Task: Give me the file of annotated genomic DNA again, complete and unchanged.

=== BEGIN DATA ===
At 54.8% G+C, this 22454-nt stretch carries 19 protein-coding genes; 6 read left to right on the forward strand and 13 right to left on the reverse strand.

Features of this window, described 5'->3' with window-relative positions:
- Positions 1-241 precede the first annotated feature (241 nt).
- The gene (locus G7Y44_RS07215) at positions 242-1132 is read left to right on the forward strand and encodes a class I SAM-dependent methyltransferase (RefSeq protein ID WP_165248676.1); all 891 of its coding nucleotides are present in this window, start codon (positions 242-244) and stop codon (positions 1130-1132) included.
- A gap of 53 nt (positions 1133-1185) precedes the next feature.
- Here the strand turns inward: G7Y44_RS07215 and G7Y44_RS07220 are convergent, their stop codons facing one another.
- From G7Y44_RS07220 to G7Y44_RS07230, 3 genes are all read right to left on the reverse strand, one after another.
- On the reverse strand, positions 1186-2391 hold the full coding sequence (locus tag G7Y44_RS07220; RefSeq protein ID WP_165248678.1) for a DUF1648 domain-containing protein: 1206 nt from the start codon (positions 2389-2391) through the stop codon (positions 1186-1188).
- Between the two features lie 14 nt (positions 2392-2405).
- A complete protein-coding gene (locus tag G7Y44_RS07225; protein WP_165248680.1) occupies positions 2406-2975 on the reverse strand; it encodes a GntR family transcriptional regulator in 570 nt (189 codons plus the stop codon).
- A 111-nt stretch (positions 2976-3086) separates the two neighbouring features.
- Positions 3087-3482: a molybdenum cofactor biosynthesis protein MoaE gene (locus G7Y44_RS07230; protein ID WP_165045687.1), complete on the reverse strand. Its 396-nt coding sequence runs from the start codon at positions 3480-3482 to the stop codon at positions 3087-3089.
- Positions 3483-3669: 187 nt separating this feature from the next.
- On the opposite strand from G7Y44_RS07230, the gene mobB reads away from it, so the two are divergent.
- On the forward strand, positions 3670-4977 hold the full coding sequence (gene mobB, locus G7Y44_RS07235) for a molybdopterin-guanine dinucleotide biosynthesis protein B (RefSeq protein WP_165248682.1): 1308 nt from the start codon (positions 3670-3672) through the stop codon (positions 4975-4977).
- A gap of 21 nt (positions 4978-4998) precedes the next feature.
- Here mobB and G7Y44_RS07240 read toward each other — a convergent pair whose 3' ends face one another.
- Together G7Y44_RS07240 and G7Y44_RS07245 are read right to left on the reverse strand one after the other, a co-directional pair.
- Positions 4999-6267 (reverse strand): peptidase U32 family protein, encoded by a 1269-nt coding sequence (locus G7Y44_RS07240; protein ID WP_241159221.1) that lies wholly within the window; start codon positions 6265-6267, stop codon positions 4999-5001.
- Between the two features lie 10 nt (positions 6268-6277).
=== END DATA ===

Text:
At 54.8% G+C, this 22454-nt stretch carries 19 protein-coding genes; 6 read left to right on the forward strand and 13 right to left on the reverse strand.

Features of this window, described 5'->3' with window-relative positions:
- Positions 1-241 precede the first annotated feature (241 nt).
- The gene (locus G7Y44_RS07215) at positions 242-1132 is read left to right on the forward strand and encodes a class I SAM-dependent methyltransferase (RefSeq protein ID WP_165248676.1); all 891 of its coding nucleotides are present in this window, start codon (positions 242-244) and stop codon (positions 1130-1132) included.
- A gap of 53 nt (positions 1133-1185) precedes the next feature.
- Here the strand turns inward: G7Y44_RS07215 and G7Y44_RS07220 are convergent, their stop codons facing one another.
- From G7Y44_RS07220 to G7Y44_RS07230, 3 genes are all read right to left on the reverse strand, one after another.
- On the reverse strand, positions 1186-2391 hold the full coding sequence (locus tag G7Y44_RS07220; RefSeq protein ID WP_165248678.1) for a DUF1648 domain-containing protein: 1206 nt from the start codon (positions 2389-2391) through the stop codon (positions 1186-1188).
- Between the two features lie 14 nt (positions 2392-2405).
- A complete protein-coding gene (locus tag G7Y44_RS07225; protein WP_165248680.1) occupies positions 2406-2975 on the reverse strand; it encodes a GntR family transcriptional regulator in 570 nt (189 codons plus the stop codon).
- A 111-nt stretch (positions 2976-3086) separates the two neighbouring features.
- Positions 3087-3482: a molybdenum cofactor biosynthesis protein MoaE gene (locus G7Y44_RS07230; protein ID WP_165045687.1), complete on the reverse strand. Its 396-nt coding sequence runs from the start codon at positions 3480-3482 to the stop codon at positions 3087-3089.
- Positions 3483-3669: 187 nt separating this feature from the next.
- On the opposite strand from G7Y44_RS07230, the gene mobB reads away from it, so the two are divergent.
- On the forward strand, positions 3670-4977 hold the full coding sequence (gene mobB, locus G7Y44_RS07235) for a molybdopterin-guanine dinucleotide biosynthesis protein B (RefSeq protein WP_165248682.1): 1308 nt from the start codon (positions 3670-3672) through the stop codon (positions 4975-4977).
- A gap of 21 nt (positions 4978-4998) precedes the next feature.
- Here mobB and G7Y44_RS07240 read toward each other — a convergent pair whose 3' ends face one another.
- Together G7Y44_RS07240 and G7Y44_RS07245 are read right to left on the reverse strand one after the other, a co-directional pair.
- Positions 4999-6267 (reverse strand): peptidase U32 family protein, encoded by a 1269-nt coding sequence (locus G7Y44_RS07240; protein ID WP_241159221.1) that lies wholly within the window; start codon positions 6265-6267, stop codon positions 4999-5001.
- Between the two features lie 10 nt (positions 6268-6277).